Bagh in Real Life
“Bagh-e Hind: Scent Translations of Mughal & Rajput Garden-Paintings”
at The Institute for Art and Olfaction, Los Angeles (USA), curated by
Bharti Lalwani & Nicolas Roth
15 July - 12 August 2022 ; Opening Night: Friday, 15th July, 6-8 PM
Our first real-life exhibition finally opens at the Institute for Art & Olfaction (Los Angeles) in two weeks and I can hardly contain my excitement! Between January to June, my co-curator Nicolas Roth and I have been expanding our individual practices while simultaneously building off each others work— we have been writing, sketching, gardening, painting, smelling and tasting the worth of our ideas. While our online exhibition encompasses elements borrowed from numerous museum-institutions, we had to strategize differently for an offline show that would be more than visually sumptuous by offering a space where the olfactive cues within each painting can be experienced by the public. As we poured over every detail between LA, Pune and Boston— the three specific wall-paint colours, the number of plinths and shelves and the variety of plants and vases we could get — the support and confidence that IAO Director, Saskia Wilson Brown, provided was of immeasurable value!
First off, the five Mughal and Rajput paintings were key for display — None of them have actually been on view at the institutions they belong to, or in the case of Painting 3/ Smoke, the current location is unknown as we drew it out of an online auction catalogue. All five paintings have been reproduced to their actual size on quality paper so audiences can marvel at their lush details and appreciate why such artworks should not be referred to as “miniatures”. Painting 1/ Rose is approximately 50cm lengthwise!
Secondly, the scent-translations were integral for an offline experience, so we invited LA-based independent artist and perfumer Miss Layla to compound the perfumes based on our original notes and ingredients from last year. LA-based curator and editor of X-TRA magazine, Anuradha Vikram, went to get an advance whiff and responded with how exquisite each perfume smelled, and how Perfume 5 (Kewra) particularly captured the sensation of South Asia in a bottle.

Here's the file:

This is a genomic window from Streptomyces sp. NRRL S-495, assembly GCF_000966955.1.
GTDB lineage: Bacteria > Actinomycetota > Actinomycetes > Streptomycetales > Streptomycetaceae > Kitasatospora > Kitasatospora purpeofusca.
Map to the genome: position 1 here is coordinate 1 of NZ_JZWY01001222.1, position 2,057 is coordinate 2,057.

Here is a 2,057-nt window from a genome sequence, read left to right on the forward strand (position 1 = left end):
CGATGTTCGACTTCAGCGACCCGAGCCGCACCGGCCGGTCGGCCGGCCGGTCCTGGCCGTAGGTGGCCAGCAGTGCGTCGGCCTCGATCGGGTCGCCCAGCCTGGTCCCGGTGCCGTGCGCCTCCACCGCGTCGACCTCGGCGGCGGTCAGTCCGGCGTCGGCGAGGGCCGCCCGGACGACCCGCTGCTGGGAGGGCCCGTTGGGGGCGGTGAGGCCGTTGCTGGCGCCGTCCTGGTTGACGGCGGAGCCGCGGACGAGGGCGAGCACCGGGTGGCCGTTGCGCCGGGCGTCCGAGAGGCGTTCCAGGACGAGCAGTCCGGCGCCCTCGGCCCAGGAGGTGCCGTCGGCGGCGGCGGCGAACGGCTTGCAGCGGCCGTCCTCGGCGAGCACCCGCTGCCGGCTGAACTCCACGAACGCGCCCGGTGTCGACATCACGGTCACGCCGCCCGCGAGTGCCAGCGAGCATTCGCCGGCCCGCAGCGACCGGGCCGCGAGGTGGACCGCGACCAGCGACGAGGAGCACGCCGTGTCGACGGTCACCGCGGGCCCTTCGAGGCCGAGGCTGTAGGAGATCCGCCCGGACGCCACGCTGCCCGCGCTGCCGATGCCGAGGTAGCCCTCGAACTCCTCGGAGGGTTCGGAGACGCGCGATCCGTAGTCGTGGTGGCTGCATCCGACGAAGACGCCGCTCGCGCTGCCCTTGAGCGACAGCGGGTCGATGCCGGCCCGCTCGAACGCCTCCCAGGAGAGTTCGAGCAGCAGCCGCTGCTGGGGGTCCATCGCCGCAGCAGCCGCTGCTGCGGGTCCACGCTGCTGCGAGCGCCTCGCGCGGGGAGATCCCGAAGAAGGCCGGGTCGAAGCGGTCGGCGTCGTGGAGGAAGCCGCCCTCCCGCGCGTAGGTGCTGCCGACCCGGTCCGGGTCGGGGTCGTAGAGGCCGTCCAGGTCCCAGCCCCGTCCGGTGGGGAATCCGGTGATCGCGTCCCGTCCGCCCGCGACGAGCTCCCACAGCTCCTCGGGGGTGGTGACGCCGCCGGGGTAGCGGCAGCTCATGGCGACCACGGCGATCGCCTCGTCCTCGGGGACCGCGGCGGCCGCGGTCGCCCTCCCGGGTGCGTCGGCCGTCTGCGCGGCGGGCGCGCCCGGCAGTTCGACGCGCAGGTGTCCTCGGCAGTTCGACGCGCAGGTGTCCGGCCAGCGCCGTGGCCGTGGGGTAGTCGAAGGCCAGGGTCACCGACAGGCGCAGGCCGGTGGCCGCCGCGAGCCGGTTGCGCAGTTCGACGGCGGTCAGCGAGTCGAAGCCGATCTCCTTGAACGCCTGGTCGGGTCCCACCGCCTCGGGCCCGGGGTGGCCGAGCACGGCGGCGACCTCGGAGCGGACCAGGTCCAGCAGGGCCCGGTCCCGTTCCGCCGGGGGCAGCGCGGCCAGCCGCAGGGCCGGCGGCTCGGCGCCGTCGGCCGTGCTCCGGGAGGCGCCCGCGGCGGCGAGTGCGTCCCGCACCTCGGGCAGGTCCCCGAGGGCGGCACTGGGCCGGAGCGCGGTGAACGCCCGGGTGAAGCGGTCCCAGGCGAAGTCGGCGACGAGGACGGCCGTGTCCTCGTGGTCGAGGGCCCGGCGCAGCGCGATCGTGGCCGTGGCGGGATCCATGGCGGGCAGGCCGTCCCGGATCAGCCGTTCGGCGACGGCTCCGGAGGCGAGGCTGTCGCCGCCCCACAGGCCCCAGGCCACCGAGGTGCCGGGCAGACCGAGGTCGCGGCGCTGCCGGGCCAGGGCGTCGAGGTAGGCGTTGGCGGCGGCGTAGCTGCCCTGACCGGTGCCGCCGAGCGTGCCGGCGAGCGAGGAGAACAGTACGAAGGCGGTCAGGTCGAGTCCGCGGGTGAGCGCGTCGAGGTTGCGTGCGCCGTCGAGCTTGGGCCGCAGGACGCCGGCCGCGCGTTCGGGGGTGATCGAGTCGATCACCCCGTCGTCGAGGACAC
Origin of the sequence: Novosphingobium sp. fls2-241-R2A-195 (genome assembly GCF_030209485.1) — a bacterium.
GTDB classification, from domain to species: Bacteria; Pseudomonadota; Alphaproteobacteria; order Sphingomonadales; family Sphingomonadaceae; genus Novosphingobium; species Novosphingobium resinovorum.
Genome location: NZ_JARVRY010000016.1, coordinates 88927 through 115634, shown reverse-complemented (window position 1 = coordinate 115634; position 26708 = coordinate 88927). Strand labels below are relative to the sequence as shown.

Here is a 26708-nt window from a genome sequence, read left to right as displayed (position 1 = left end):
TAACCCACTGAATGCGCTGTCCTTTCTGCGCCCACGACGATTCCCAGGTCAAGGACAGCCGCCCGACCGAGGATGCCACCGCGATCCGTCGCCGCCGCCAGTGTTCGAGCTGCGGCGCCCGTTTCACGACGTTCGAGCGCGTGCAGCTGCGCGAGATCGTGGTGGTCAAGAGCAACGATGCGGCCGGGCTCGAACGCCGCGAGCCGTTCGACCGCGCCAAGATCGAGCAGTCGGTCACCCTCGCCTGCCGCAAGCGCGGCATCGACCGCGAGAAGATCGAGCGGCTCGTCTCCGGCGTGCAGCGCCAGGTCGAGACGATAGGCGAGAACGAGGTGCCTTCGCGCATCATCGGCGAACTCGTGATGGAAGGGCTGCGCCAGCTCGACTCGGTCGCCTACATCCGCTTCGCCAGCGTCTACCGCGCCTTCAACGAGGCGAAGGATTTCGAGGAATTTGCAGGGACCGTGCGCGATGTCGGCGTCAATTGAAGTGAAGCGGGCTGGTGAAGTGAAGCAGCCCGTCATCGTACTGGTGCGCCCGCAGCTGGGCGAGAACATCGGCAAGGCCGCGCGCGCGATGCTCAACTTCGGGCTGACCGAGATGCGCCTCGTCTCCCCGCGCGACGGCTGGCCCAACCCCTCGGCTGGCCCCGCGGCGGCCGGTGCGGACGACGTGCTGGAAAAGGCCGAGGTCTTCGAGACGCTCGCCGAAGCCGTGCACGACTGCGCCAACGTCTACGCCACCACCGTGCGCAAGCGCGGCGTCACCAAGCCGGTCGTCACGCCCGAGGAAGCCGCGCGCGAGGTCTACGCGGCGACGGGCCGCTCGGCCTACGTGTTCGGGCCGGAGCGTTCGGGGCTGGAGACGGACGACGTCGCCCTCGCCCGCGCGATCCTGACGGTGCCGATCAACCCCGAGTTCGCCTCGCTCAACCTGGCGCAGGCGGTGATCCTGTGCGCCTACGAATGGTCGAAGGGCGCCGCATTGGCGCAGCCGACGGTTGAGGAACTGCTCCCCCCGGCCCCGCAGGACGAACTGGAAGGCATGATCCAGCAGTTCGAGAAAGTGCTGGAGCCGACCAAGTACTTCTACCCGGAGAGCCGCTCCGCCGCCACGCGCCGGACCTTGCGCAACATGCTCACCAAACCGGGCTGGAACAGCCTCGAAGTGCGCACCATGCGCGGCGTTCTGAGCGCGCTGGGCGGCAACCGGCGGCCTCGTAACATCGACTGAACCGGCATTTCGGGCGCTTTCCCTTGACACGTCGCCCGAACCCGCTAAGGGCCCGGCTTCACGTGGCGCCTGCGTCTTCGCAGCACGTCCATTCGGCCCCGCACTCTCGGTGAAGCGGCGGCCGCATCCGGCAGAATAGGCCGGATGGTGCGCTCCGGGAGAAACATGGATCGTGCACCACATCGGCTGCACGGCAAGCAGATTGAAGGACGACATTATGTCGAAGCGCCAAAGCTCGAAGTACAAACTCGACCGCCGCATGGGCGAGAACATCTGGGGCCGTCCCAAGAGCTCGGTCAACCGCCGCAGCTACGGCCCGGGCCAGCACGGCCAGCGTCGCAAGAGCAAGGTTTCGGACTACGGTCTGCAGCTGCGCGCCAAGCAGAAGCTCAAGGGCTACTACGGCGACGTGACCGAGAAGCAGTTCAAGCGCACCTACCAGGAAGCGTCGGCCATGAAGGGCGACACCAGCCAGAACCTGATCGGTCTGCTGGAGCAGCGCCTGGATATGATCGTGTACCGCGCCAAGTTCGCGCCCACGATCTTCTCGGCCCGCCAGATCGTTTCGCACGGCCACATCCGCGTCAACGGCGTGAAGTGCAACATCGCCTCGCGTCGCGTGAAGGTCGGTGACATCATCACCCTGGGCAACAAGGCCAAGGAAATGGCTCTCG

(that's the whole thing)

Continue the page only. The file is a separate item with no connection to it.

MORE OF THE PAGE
Thirdly, this exhibition being such a great opportunity for us to show off our brilliance, we decided to commission a new range of glass flacons especially for display at the IAO. One really needs to get up-close to marvel at how beautiful and delicate these bottles are. I go the extra mile to create them at the local workshop here in Pune because once they’re in your hands, they truly reinforce a sense of conceptual and material luxury. They’re so dainty and fragile that I find myself holding my breath around them. It’s a good thing my parents were here this summer as my dad helped me pack each bottle and bottle stopper in cotton, bubble wrap and paper, so they would stay safe in transit between Pune to LA. Phew!
Additional to the glass bottles and perfume, we have on display a few soaps that carry the scent of each painting and are stamped with an 18th century Urdu verse by Mir Taqi Mir that Nicolas selected. The soaps are quite special. To represent the night sky of Painting 3/ Smoke for example, I hand-painted a simulacra of the star-burst fire-crackers — the soap even smells like fizzled acrid fireworks (Patchouli, vetiver, camphor).
This rather sculptural bunch of vetiver roots will also be on display so audiences can get close enough to inhale the scent and splendour of North Indian vetiver.
While those in LA can further immerse themselves in the olfactive landscape of Mughal-era India through bouquets of incense on display (and on sale at IAO), audiences in India can purchase our incense set in order to hold a tangible scent reference to the exhibition as it continues to exist and expand online. Our behind-the-scenes curatorial process and exhibition updates will be posted on our new page “Bagh in the real world”.
For further reading about our research, viewers can head to our new page titled “Khabar”. Both Nicolas and I have given extended interviews and written opinion pieces over the past year on how our Garden opens up a portal into the past and why that should be explored with some consideration.